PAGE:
It’s a lot to ask anyone to take on, but more and more women are pursuing careers in agriculture. Women have learned to think outside the box─seizing opportunities that might be overlooked or rejected by male farmers like: making use of smaller parcels of land, creating diverse operations that favor sustainable practices, and prioritizing food production over commodity crops.
Female farmers shatter the old stereotypes, and the public perception of farming is slowly changing. 40 years ago, rural women raising horses or selling agricultural products to friends and neighbors generally weren’t considered farmers. Now, according to the USDA’s 2012 Agricultural Census, approximately 60% of women farmers sold less than $5K in agricultural goods in the previous year. Yet these women are much more likely to call themselves farmers today, than they would have in 1978─as are their neighbors and government more likely to consider these women “farmers”.
3. With Kids in Tow!
If you ask me─the most important reason female farmers are such a big deal, is because most of these women are doing it with kids in tow. This is the paradox of modern gender relations─for even as women’s participation in the labor force has increased, the time women spend on traditional household and family duties has not measurably decreased. A whopping 88% of women still maintain primary responsibility for food preparations, child care, and the management of family health and of the home.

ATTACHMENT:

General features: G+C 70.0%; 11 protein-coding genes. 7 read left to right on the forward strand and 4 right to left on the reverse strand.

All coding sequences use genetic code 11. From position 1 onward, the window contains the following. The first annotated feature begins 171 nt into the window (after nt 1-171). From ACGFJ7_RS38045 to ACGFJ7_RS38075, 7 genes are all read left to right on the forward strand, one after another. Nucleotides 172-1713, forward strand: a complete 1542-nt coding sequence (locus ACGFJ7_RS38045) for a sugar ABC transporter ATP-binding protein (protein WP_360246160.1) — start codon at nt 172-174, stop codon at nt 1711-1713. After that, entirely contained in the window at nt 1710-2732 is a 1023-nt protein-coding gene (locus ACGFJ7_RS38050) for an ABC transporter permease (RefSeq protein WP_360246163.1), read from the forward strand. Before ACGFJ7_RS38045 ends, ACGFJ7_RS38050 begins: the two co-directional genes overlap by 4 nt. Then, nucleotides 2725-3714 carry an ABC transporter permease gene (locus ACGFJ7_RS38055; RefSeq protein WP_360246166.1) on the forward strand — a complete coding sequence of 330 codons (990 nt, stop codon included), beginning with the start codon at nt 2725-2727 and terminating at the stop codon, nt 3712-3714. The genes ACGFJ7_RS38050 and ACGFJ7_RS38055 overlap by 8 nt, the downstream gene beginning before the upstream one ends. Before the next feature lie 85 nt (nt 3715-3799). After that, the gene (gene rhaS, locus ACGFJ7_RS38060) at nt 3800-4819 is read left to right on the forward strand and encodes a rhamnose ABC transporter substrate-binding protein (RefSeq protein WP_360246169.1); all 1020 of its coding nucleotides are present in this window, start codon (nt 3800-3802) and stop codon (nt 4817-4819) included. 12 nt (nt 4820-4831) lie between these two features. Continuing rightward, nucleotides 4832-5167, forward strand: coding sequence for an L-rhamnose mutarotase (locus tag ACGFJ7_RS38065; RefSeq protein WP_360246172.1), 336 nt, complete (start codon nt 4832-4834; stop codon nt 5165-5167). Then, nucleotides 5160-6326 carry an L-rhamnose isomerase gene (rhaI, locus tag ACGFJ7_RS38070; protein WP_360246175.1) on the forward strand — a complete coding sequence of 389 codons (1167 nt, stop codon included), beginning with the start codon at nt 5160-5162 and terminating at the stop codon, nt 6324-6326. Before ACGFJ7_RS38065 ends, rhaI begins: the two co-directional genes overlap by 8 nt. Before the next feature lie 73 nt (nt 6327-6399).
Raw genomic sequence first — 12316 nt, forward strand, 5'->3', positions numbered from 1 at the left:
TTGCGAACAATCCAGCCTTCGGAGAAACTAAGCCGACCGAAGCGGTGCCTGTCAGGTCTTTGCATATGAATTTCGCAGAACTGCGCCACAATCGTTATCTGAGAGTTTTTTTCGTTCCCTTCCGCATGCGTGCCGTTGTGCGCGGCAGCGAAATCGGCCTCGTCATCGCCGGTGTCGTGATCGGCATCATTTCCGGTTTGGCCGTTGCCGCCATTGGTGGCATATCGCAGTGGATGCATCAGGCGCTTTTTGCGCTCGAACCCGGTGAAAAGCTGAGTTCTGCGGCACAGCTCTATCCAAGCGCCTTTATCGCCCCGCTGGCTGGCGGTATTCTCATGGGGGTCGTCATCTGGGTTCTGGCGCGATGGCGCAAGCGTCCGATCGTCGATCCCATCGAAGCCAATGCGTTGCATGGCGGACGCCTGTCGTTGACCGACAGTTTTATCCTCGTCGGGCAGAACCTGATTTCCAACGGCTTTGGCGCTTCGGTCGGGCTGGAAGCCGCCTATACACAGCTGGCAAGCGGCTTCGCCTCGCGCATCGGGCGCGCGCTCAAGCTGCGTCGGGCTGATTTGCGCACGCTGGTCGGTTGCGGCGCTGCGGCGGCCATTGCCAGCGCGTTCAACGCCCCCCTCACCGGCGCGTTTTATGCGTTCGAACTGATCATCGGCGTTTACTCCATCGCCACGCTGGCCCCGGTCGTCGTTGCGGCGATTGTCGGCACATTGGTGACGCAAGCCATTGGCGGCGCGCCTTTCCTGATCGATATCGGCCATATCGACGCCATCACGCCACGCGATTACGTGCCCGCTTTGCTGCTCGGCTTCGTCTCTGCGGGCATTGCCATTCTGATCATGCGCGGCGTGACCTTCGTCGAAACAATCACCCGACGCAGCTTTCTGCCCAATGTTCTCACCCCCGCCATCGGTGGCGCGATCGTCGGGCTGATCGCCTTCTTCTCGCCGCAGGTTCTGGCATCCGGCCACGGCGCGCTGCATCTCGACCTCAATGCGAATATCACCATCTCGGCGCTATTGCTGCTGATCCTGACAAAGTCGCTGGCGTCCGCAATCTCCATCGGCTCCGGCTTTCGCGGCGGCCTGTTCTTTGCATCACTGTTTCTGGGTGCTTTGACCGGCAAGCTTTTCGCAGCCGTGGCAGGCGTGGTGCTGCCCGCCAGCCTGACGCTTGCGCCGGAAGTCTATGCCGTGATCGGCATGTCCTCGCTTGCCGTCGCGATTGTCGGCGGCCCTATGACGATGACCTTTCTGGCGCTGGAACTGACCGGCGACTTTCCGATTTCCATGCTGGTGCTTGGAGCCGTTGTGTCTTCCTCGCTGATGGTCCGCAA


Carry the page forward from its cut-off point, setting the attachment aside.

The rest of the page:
When it comes to male vs female farmers, the United Nation’s Food & Agriculture Organization’s experts point to a “productivity gap”, with data documenting yields for women-powered farms at 20%-30% lower on average than farms operated by men. The FAO goes so far as to site the burden of household chores as the cause of this disparity:
These additional responsibilities limits women’s capacity to engage in income-earning activities.
It is a huge undertaking for a woman to be a farmer. To care for a family and manage a household, along with the responsibilities that comes with owning and operating a farm, requires a massive amount of coordination, work, and expended energy─every single day. Women must coordinate and budget limited time and energy, in order to be out there in the fields, farming and running businesses, marketing and selling farm products, and still return to the home at the end of the day to care for their families and households. In contrast, male farmers typically have wives who manage those domestic responsibilities on their behalf, allowing men to focus almost exclusively on the job of farming, thus earning more income to support their farms and their families.
Female Farmers ARE a Big Deal
It makes sense that women would feel called to farming; studies have shown that women are naturally more compassionate, empathetic and nurturing than men. It is instinctive for women to care for the people around them: children, husbands, parents and other family-members, friends and community-members. It’s that instinct that drives the local food movement, as women all over the world are stepping up to provide healthy food for their families and friends, protect the environment and their homes, and build thriving communities.
Women who choose to call themselves “farmer” are facing adversities and overcoming major challenges every day in order to do the work that they do. They are Bad. Ass. That’s why female farmers are a big deal.